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Saturday, January 22, 2022
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Americans love their cars. Case in point: In 1999, a Tennessee man, Buster Mitchell, tried to get married but was denied by county officials. You’re probably thinking, why would they deny poor Buster one of his most fundamental rights? The love of his life was not his high school sweetheart nor was it the woman of his dreams, but rather his 1996 Mustang GT sports car. His marriage application listed the Mustang’s birthplace as Detroit, father as Henry Ford, and blood type as 10-W-40. When the clerk refused to issue him a marriage license, the man said he would never give up on his dream to wed his only true love. At the time of this article being published, we are still not allowed to marry our vehicles in the United States. That being said, there are still ways to deduct expenses related to your car without a wedding ceremony and filing a joint return.

Before I discuss how you can deduct car expenses, it’s necessary to discuss who can deduct car expenses. The average employee who commutes to and from work may not deduct any of those expenses, as those are deemed to be personal expenses. However, if you use your car for anything work related, other than simply commuting from home to work, you can deduct some of the costs of keeping it on the road. So if you have a regular job at an office, you never deduct your commuting mileage. But once you get to work, if your boss requires that you use your vehicle for business travel, mileage for which you are not reimbursed is deductible. The typical example of deductible transportation expenses is if you work at two different places then the commute from Workplace A to Workplace B is deductible. Just make sure not to stop at home in between since that would render the commute to Workplace B as not deductible. However, this is where it can get interesting—if you are self-employed and have a qualified home office, then your commute is defined as travel down the hall or through the yard to the specific area of your home that you use as your office. So if your home office is in your basement, for example, your “commute” was essentially your walk from your bedroom to the basement. Once you are in the office (basement), then every destination to which you travel for business is considered business mileage.

Now the question is: What exactly can you deduct? Assuming you use your car for both business and personal, which is the case for the majority of vehicles, you first should determine the business-use percentage by dividing the business miles by the total miles driven. For example, 5,000 (business miles)/10,000 (total miles) =.50, or 50 percent. Now that you know the percentage, you need to decide what method to use to deduct your expenses. There are actually two different methods of deducting car expenses: (1) actual expenses and (2) the IRS standard mileage rate.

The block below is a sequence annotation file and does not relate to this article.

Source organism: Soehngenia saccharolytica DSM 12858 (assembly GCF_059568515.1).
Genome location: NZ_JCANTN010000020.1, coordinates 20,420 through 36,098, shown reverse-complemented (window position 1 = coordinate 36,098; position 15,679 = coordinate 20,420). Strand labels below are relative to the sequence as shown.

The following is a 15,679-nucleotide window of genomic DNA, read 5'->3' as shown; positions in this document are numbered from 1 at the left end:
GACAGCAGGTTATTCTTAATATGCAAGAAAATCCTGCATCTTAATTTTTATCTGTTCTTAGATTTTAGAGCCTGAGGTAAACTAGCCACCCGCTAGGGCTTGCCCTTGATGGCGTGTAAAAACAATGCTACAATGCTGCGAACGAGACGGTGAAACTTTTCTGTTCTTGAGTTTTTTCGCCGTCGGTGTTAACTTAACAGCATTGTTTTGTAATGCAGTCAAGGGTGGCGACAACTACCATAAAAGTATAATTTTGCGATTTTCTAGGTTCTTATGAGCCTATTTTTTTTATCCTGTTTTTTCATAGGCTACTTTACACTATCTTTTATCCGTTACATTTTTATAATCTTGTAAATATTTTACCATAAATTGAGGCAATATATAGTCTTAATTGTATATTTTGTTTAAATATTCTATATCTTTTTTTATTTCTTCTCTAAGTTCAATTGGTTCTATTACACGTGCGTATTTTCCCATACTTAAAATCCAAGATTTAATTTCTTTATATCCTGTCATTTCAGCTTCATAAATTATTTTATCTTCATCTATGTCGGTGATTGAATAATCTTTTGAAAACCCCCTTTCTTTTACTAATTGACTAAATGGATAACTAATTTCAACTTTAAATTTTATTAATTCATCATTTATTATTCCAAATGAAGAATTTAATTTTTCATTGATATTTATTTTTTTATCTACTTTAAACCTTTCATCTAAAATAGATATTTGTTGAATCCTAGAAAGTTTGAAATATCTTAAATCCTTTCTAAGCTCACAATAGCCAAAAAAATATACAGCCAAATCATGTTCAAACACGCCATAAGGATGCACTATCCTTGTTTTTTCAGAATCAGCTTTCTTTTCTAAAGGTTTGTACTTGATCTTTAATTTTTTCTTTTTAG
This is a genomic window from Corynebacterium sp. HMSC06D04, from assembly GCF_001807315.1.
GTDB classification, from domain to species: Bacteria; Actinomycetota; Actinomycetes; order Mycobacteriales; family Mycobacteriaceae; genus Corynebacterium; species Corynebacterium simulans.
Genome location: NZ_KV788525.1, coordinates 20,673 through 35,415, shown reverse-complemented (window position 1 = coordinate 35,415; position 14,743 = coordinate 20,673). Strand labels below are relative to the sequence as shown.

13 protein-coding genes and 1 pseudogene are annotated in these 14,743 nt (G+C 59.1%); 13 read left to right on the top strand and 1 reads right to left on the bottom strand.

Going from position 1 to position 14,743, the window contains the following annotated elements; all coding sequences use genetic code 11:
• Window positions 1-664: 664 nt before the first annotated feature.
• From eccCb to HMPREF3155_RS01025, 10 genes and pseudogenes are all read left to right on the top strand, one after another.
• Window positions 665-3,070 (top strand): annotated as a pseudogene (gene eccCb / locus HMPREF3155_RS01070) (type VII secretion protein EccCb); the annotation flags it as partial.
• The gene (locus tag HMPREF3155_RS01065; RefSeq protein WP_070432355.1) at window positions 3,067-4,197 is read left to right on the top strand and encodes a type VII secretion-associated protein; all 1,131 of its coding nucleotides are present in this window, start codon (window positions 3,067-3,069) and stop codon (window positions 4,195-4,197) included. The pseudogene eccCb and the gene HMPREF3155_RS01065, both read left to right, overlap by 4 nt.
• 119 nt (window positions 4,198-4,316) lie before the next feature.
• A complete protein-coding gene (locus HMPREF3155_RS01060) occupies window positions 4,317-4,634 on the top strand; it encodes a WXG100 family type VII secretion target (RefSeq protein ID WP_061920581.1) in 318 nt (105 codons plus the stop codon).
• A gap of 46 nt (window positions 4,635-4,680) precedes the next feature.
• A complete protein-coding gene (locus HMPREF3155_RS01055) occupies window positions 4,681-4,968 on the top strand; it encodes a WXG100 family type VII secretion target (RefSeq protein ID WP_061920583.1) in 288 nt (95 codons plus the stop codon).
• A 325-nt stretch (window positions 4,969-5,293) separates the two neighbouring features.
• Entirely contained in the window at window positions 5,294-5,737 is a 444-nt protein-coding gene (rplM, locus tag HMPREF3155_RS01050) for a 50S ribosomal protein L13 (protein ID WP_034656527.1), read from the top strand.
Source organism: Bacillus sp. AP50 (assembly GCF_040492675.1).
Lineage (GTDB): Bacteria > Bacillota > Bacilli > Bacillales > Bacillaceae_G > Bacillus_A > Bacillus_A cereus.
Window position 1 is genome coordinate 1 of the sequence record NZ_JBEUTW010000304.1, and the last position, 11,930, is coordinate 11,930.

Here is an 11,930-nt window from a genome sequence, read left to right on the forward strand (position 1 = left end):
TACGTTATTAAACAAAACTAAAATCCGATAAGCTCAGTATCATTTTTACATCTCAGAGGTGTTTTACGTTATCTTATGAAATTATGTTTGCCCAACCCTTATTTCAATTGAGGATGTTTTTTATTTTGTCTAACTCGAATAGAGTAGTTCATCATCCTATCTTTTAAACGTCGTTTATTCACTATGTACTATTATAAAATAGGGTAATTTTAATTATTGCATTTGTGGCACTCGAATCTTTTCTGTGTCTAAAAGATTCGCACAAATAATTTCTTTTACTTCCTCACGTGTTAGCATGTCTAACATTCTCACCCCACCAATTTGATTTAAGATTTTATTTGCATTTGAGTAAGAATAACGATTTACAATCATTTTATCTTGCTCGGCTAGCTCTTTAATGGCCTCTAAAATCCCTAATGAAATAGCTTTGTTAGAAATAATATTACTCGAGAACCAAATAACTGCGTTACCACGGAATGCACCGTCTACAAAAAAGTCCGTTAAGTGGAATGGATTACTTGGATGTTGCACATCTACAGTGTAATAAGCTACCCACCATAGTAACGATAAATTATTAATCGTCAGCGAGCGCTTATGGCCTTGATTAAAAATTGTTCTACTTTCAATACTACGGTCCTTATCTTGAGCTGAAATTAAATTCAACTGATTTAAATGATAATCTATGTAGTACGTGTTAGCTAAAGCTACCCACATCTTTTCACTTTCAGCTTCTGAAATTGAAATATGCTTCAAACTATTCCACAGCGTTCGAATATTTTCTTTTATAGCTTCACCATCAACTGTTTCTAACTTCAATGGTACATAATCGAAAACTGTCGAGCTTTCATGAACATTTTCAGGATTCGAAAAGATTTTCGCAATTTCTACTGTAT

Actual Expenses Method: If you choose the actual expenses method, you can deduct repairs and maintenance, cost of gas, vehicle registration fees, insurance, tires, car loan interest, lease payments, garage rent, parking, tolls, depreciation, and even car washes. You would add up all of these expenses and multiply by your business-use percentage. This seems like a great deal, so what’s the catch? The catch is all the record keeping involved. You need to keep meticulous records of all your expenses and keep all receipts and documentation in case of an audit. Most people are either too lazy or just don’t care enough to keep track of all these expenses.

IRS Standard Mileage Rate: Under this method, you deduct a certain amount (the standard mileage rate) for each mile driven, plus all business-related tolls and parking fees. In 2015, the standard mileage rate is 57.5 cents per business mile driven. Now, I just filled up my car last week for $18. I can get about 300 miles on that $18 tank of gas. If I were to use those 300 miles on business travel then I would get a deduction of $172.50. According to my calculations $172.50 is a lot more than $18. Now, while the IRS regulations state that you must keep a contemporaneous mileage log, which means you’re supposed to mark down your mileage as it occurs, this is the equivalent of parents telling children to make their beds and not fight with their siblings. Both know that it’s not likely. There’s almost an implicit understanding with the IRS that the overwhelming majority of people reconstruct their mileage logs as best as they can at year end.

So which method should you use? Well, like most things in life it all depends. Generally, if you use a newer car primarily for business, the actual expense method provides a larger deduction due to the ability to expense the depreciation on the car. However, the standard mileage rate is much easier to keep track of and with gas prices as low as they currently are, this provides a nice tax deduction as well. It should be noted that in order to qualify for the standard mileage rate, you must use it the first year you use a car for your business activity. Also, you can’t use the standard mileage rate if you have expensed depreciation in prior years.

Daniel Magence, CPA, Esq. is a principal at Pristine CPA Solutions, LLC (www.pristinecpa.com). Pristine CPA Solutions offers tax and accounting services to individuals and businesses of all sizes. He can be reached at [email protected] or 201-326-6908 if you have any question or comments or are interested in using Pristine CPA’s services.

By Daniel Magence

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